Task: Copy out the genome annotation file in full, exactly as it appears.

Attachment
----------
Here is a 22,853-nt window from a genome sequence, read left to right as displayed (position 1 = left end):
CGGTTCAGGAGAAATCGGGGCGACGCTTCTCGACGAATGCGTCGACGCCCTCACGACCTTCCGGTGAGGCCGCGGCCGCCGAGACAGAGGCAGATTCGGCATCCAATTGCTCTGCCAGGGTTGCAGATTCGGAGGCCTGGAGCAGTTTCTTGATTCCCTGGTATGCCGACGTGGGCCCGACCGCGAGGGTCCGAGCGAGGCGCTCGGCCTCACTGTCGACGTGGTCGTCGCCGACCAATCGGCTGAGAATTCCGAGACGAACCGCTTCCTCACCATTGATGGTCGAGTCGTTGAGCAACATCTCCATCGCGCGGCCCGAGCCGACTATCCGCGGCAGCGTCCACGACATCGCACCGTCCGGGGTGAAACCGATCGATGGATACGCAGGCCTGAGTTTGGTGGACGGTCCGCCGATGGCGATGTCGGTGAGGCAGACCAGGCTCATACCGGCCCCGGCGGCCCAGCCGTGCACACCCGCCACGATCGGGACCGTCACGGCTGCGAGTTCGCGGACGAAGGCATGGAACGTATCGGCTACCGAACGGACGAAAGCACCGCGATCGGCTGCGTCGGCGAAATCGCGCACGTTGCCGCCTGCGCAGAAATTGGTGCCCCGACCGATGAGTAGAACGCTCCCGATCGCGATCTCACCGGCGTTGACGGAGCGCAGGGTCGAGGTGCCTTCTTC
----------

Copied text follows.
Here is a 22,853-nt window from a genome sequence, read left to right as displayed (position 1 = left end):
CGGTTCAGGAGAAATCGGGGCGACGCTTCTCGACGAATGCGTCGACGCCCTCACGACCTTCCGGTGAGGCCGCGGCCGCCGAGACAGAGGCAGATTCGGCATCCAATTGCTCTGCCAGGGTTGCAGATTCGGAGGCCTGGAGCAGTTTCTTGATTCCCTGGTATGCCGACGTGGGCCCGACCGCGAGGGTCCGAGCGAGGCGCTCGGCCTCACTGTCGACGTGGTCGTCGCCGACCAATCGGCTGAGAATTCCGAGACGAACCGCTTCCTCACCATTGATGGTCGAGTCGTTGAGCAACATCTCCATCGCGCGGCCCGAGCCGACTATCCGCGGCAGCGTCCACGACATCGCACCGTCCGGGGTGAAACCGATCGATGGATACGCAGGCCTGAGTTTGGTGGACGGTCCGCCGATGGCGATGTCGGTGAGGCAGACCAGGCTCATACCGGCCCCGGCGGCCCAGCCGTGCACACCCGCCACGATCGGGACCGTCACGGCTGCGAGTTCGCGGACGAAGGCATGGAACGTATCGGCTACCGAACGGACGAAAGCACCGCGATCGGCTGCGTCGGCGAAATCGCGCACGTTGCCGCCTGCGCAGAAATTGGTGCCCCGACCGATGAGTAGAACGCTCCCGATCGCGATCTCACCGGCGTTGACGGAGCGCAGGGTCGAGGTGCCTTCTTC